The study found that there is “no established mechanism for citizens’ participation in the budget making process” and government departments mostly failed to respond to budget-related queries. The report also showed that legislators take only eight days on average to discuss and approve the federal and provincial budgets.
“The procedural requirements give legislators two free days to read the budget documents before discussion is started, even though budget documents span thousands of pages,” Mr. Ejaz said. “We recommend that the budget documents should be shared in the assemblies at least a month prior to discussion.”
In a separate report on the status of RTI in Pakistan, the CPDI found that on average federal ministries and provincial departments voluntarily published only a third of the information required to be proactively disclosed by the RTI laws. The sample consisted of 60 randomly selected ministries and departments.
The Khyber Pakhtunkhwa RTI Commission and the federal law ministry were among the top performers with most of the required information proactively disclosed on their websites while the federal ministry for foreign affairs and the Sindh Chief Minister’s Office were among the worst in terms of proactive disclosures.
During the study, 15 information requests were sent to public bodies in the federal capital and each of the four provinces. The government departments only responded to 13 percent of the 75 information requests and disclosed information in only 5 percent of the cases. “The stats show that implementation of RTI in Pakistan still has a long way to go in Pakistan,” the report stated. “Merely passing the effective RTI laws is not enough until (and) unless the wheel of secrecy is replaced by the policy of openness by government departments.”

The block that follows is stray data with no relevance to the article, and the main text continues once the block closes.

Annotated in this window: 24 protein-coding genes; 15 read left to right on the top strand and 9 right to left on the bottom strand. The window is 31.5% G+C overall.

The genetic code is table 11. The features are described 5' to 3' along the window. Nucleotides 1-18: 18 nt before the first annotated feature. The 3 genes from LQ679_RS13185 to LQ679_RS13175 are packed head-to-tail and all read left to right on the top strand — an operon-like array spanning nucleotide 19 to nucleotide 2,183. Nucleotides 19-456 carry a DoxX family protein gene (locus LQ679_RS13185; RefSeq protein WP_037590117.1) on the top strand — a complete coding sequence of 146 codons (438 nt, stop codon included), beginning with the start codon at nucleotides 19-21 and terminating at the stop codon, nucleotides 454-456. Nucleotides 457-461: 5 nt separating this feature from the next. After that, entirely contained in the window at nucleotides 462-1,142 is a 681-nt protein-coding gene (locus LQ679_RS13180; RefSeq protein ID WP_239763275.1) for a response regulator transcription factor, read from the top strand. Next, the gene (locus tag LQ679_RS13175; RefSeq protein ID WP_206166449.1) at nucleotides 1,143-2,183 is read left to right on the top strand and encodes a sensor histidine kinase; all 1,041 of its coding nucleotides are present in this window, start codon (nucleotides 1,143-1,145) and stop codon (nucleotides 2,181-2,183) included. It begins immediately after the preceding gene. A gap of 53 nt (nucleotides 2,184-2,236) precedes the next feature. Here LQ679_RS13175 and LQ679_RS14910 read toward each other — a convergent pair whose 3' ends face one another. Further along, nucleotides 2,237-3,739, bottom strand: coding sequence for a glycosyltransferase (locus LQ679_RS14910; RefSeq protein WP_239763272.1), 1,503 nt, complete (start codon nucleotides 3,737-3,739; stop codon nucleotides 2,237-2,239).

RTI Champions Awards Conferred
The event concluded with the presentation ceremony for the annual RTI Champion Awards for best use of RTI by citizens, journalists, and federal government departments.
The award in the citizens category was won by Professor AH Nayyar, a former Physics educator at Quaid-e-Azam University. Mr. Nayyar said he used the RTI law to seek information from the Federal Government Employees Housing Authority about development work in Islamabad’s G-14 sector. He said before the use of the RTI request, the residents were being denied information about the nature of the development contracts by the authority.
Freelance journalist Shehzad Yousafzai won the award in the journalists category. Mr. Yousafzai has consistently used information requests to access public data for his investigative stories, including an examination of the Pakistan Citizen Portal’s performance for Media for Transparency. He has also reported in the past on the implementation of the RTI laws. Mr. Yousafzai said an RTI request is the best tool for journalists, especially those reporters who do not work for prestigious media organisations or have a limited network of sources.
The Auditor General of Pakistan was declared the best public body in terms of responsiveness to information requests. Mr. Maqbool Ahmed received the award on behalf of the public body.
The event was supported by the Coalition on RTI (CRTI), the Citizen Network on Budget Accountability (CNBA), and Media Matters for Democracy. The CRTI is an alliance of 57 civil society organisations working for the enactment of RTI laws in the country. The CNBA is a network of civil society organisations that works on budget transparency and accountability in Pakistan.